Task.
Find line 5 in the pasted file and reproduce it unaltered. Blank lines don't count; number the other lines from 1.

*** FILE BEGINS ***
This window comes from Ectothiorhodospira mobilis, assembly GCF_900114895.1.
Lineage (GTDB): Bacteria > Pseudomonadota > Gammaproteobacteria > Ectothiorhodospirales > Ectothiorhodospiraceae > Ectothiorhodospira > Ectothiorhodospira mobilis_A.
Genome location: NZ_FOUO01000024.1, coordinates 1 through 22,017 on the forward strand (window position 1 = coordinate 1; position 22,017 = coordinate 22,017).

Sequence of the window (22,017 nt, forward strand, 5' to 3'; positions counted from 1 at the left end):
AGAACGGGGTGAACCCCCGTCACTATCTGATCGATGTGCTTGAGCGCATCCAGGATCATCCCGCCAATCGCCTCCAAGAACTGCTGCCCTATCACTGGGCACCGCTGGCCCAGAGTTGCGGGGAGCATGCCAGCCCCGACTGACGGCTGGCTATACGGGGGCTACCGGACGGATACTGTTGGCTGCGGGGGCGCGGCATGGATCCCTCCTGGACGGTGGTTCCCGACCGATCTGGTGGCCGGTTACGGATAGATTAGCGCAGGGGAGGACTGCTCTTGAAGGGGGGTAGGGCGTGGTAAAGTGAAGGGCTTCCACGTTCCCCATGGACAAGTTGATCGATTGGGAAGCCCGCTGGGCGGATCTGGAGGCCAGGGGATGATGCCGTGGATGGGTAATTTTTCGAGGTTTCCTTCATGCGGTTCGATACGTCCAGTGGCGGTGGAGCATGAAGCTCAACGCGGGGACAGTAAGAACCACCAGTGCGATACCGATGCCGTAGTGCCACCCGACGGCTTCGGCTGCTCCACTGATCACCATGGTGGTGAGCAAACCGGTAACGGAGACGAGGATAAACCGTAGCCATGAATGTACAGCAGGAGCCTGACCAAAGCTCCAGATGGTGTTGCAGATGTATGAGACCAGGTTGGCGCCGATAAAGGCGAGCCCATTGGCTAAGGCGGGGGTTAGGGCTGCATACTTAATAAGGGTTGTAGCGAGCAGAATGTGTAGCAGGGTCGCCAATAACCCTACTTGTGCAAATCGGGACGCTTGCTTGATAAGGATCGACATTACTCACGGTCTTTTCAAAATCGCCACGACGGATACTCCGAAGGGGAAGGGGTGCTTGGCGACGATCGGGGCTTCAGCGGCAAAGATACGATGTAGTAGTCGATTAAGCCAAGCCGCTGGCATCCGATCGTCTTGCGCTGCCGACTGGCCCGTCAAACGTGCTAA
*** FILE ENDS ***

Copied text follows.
AGAACGGGGTGAACCCCCGTCACTATCTGATCGATGTGCTTGAGCGCATCCAGGATCATCCCGCCAATCGCCTCCAAGAACTGCTGCCCTATCACTGGGCACCGCTGGCCCAGAGTTGCGGGGAGCATGCCAGCCCCGACTGACGGCTGGCTATACGGGGGCTACCGGACGGATACTGTTGGCTGCGGGGGCGCGGCATGGATCCCTCCTGGACGGTGGTTCCCGACCGATCTGGTGGCCGGTTACGGATAGATTAGCGCAGGGGAGGACTGCTCTTGAAGGGGGGTAGGGCGTGGTAAAGTGAAGGGCTTCCACGTTCCCCATGGACAAGTTGATCGATTGGGAAGCCCGCTGGGCGGATCTGGAGGCCAGGGGATGATGCCGTGGATGGGTAATTTTTCGAGGTTTCCTTCATGCGGTTCGATACGTCCAGTGGCGGTGGAGCATGAAGCTCAACGCGGGGACAGTAAGAACCACCAGTGCGATACCGATGCCGTAGTGCCACCCGACGGCTTCGGCTGCTCCACTGATCACCATGGTGGTGAGCAAACCGGTAACGGAGACGAGGATAAACCGTAGCCATGAATGTACAGCAGGAGCCTGACCAAAGCTCCAGATGGTGTTGCAGATGTATGAGACCAGGTTGGCGCCGATAAAGGCGAGCCCATTGGCTAAGGCGGGGGTTAGGGCTGCATACTTAATAAGGGTTGTAGCGAGCAGAATGTGTAGCAGGGTCGCCAATAACCCTACTTGTGCAAATCGGGACGCTTGCTTGATAAGGATCGACATTACTCACGGTCTTTTCAAAATCGCCACGACGGATACTCCGAAGGGGAAGGGGTGCTTGGCGACGATCGGGGCTTCAGCGGCAAAGATACGATGTAGTAGTCGATTAAGCCAAGCCGCTGGCATCCGATCGTCTTGCGCTGCCGACTGGCCCGTCAAACGTGCTAA